Refusal of the marketing authorisation for Nerventra (laquinimod)
EMA/311892/2014 Page 2/2
control the inflammation and the damage to nerves, thus helping to reduce symptoms and the
worsening of disability in patients with MS.
What did the company present to support its application?
The effects of Nerventra were first tested in experimental models before being studied in humans.
The company also provided results of two main studies in patients with relapsing-remitting MS. One of
the studies involving 1,106 patients compared Nerventra with placebo (a dummy treatment), while the
second study in 1,331 patients compared Nerventra with placebo and another medicine used to treat
MS, interferon-beta 1a. Both studies lasted two years and the main measure of effectiveness was
based on the reduction in the number of relapses per patient per year (what is known as the
‘annualised relapse rate’).
What were the CHMP’s main concerns that led to the refusal?
At the time of the initial recommendation, the CHMP had concerns about results from animal studies
showing a higher occurrence of cancers after long-term exposure to the medicine and noted that a
similar long-term cancer risk could not be excluded in humans, especially when considering that the
way the medicine works in the body is unclear.
There was also a possible risk (again from animal studies) of effects on the unborn baby when the
medicine is taken by pregnant women. The CHMP noted that the risk could not be excluded with
current data and that animal studies suggest that some of the harmful effects may be delayed and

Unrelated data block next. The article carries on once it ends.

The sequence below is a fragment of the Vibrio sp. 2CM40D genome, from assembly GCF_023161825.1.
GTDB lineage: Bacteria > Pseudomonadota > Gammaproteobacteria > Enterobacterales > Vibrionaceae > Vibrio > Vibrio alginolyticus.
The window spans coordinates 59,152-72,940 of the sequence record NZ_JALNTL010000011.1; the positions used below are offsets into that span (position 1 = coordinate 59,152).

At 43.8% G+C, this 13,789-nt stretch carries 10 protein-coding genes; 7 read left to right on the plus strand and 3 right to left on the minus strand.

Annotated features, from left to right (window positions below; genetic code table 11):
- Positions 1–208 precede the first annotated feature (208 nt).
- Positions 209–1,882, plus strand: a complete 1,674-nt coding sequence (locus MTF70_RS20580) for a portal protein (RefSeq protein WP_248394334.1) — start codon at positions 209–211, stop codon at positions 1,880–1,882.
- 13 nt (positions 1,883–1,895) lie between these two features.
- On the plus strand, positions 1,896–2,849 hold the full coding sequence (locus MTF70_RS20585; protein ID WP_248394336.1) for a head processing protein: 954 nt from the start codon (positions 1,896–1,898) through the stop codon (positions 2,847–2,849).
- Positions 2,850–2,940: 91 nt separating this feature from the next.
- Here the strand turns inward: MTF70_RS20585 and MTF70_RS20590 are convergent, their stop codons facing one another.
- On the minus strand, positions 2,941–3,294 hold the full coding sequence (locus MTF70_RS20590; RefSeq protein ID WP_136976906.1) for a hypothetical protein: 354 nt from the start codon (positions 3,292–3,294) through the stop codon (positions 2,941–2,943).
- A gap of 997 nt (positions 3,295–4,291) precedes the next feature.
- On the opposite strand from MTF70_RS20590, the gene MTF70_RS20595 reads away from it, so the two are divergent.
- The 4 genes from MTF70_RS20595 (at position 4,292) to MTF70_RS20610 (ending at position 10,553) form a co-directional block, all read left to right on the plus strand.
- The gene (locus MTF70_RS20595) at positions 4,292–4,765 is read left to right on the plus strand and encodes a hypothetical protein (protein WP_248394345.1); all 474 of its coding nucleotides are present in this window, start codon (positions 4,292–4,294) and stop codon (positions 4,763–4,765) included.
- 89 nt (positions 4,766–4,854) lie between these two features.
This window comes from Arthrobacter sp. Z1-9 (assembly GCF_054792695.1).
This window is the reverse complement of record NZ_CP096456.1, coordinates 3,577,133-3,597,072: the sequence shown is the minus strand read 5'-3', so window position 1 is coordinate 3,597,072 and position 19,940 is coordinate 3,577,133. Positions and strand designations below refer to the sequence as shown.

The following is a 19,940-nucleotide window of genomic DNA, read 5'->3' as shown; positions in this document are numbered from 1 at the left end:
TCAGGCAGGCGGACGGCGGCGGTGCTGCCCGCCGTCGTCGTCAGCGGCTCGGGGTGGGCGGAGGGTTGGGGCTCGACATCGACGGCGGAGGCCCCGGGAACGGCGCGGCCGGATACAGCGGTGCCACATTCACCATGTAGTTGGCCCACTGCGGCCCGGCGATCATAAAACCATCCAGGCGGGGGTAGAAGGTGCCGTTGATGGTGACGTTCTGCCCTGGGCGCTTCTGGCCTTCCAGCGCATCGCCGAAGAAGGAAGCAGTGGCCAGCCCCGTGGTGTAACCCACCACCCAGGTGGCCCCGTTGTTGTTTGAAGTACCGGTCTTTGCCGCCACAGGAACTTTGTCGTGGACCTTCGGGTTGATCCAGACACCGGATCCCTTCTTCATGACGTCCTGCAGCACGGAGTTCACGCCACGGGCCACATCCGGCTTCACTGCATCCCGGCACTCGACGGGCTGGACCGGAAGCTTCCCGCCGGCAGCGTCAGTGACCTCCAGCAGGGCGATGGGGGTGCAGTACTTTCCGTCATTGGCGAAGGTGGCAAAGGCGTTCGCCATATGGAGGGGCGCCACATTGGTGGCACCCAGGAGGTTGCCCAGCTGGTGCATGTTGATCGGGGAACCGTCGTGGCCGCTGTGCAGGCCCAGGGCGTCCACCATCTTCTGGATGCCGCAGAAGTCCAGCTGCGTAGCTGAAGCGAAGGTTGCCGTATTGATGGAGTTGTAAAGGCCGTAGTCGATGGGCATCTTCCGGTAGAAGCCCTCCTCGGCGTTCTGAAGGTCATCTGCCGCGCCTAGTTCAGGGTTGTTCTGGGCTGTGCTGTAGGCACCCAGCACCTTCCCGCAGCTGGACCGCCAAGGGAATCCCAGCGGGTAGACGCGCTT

only seen later on in the child’s life. In addition, the Committee was not convinced about the
effectiveness of the company’s proposed measures to prevent pregnancies in women who would take
During the re-examination, the CHMP considered advice from an expert group in neurology. The expert
group advised that the risks seen in animal studies could have been acceptable if a clear benefit was
seen in clinical studies, although a strict pregnancy prevention scheme would have been required. The
CHMP noted that the effect of the medicine in preventing relapses was modest, and though its effect in
slowing the worsening of disability was encouraging it still needed to be confirmed. Therefore the
Committee concluded that the benefits of Nerventra at the dose studied were not sufficient to outweigh
the potential risks in patients with relapsing remitting MS and maintained its recommendation that the
medicine be refused marketing authorisation.
What consequences does this refusal have for patients in clinical trials or
compassionate use programmes?
The company informed the CHMP that there are a number of ongoing and planned clinical trials with
Nerventra in patients with multiple sclerosis. The CHMP opinion has no consequences on these trials. If
you are taking part in a clinical trial and need more information about your treatment, contact the
doctor who is giving it to you.